RED ALERT IN USA: FRAUD LOOT IN BILLIONS AND S.E.C. CRIMINALS STILL PROTECTING CRIMINAL REED HASTINGS SCAM GANG
The plot got even more complicated than it already was for Netflix (NASDAQ: NFLX) last Tuesday, after Amazon (NASDAQ: AMZN) announced a deal with Epix which could do some serious damage to the online steaming pioneer over the following years. Facing increasing competition from bigger players with much deeper pockets, investments in Netflix aren't likely to have a happy ending.
Epix is a joint venture between Viacom's (NASDAQ: VIA) Paramount Pictures unit, Metro-Goldwyn-Mayer Studios and Lions Gate (NYSE: LGF), offering more than 15,000 motion pictures from the Paramount, MGM and Lions Gate libraries, among others. Amazon now has more than 25,000 TV and movie titles available for streaming, roughly about 60% of the total offered by Netflix. The Epix deal will add 2,000 movie titles to Amazon's Prime streaming service, including "The Avengers," "The Hunger Games" and "True Grit."
Investors have been concerned for some time about Netflix´s ability to maintain content exclusivity in the face of growing competition, and those concerns seem justified by the latest developments. Amazon is well known for its competitive strength, and the online retailer has plenty of experience in undercutting competition by offering lower prices.
Just like it has done with the Kindle and other business areas, Amazon seems willing to enter the competition for streaming at razor thin profit margins, or even at a loss. Amazon focuses on expanding sales and gaining market share, so it could be willing to sell streaming at lower margins than Netflix in order to subsidize growth in Prime customers and expand its base of loyal customers.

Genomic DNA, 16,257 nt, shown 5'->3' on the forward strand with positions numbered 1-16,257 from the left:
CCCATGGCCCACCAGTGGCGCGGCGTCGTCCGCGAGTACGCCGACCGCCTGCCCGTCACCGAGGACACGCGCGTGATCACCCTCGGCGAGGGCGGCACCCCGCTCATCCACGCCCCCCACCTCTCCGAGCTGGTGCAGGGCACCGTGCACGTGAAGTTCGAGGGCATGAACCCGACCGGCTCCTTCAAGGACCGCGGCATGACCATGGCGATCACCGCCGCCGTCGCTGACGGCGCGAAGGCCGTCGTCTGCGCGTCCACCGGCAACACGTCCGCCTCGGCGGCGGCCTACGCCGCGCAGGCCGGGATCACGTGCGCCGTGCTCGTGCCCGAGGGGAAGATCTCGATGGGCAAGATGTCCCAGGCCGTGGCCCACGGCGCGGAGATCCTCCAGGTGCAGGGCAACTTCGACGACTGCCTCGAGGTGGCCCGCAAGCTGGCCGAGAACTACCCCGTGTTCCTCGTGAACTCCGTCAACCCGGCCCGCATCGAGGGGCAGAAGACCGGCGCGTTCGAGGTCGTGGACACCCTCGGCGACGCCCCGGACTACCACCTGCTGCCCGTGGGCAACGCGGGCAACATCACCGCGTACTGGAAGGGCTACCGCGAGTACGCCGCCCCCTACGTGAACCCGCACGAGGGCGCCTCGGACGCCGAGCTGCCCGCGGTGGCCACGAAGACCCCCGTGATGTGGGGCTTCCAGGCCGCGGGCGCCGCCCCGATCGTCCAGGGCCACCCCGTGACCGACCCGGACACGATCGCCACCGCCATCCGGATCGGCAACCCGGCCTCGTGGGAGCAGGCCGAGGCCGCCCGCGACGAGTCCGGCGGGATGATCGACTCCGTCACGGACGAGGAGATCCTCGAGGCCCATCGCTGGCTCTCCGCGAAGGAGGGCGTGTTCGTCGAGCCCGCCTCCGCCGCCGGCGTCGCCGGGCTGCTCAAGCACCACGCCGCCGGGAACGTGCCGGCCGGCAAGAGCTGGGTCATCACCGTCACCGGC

Netflix, on the other hand, doesn´t have other businesses to provide the cash flows required to compete in streaming at inconsistently low profit margins, and its balance sheet is much smaller. Amazon is entering the business with the simple aim of gaining customers without much concern for profitability, and that can certainly be a very serious problem for Netflix over the following years.
The competitive landscape could get even tougher if Apple (NASDAQ: AAPL) decides to join the race with more determination than it has shown to date. Apple has a much better business model for digital content in iTunes; the maker of the iPad simply gets paid when customers want to watch any of the video it hosts, sharing that revenue with the content producers. Netflix is in a much more difficult position, having to pay first to the producers and then hope that subscribers pay more for that content.
Apple has been friendly by allowing the Netflix app on its iPads and iPhones. But the Cupertino giant is widely rumored to be working on an ambitious re-launch of its Apple TV product, and this could materially affect the competitive dynamics between the two companies. Being the gatekeeper to millions of iPads all over the planet, Apple could hurt Netflix to a considerable degree if the competition for digital video among both companies heats up in the future.
The Netflix story is clearly not over yet, but things are not getting any easier for the main character in this movie. Judging by the evolution of its competitive landscape, Netflix will be facing some formidable challenges in the middle term. We all like happy endings, stories in which the smaller guy beats its stronger opponents through passion and hard work, but at this point, that doesn´t seem to be the case for Netflix.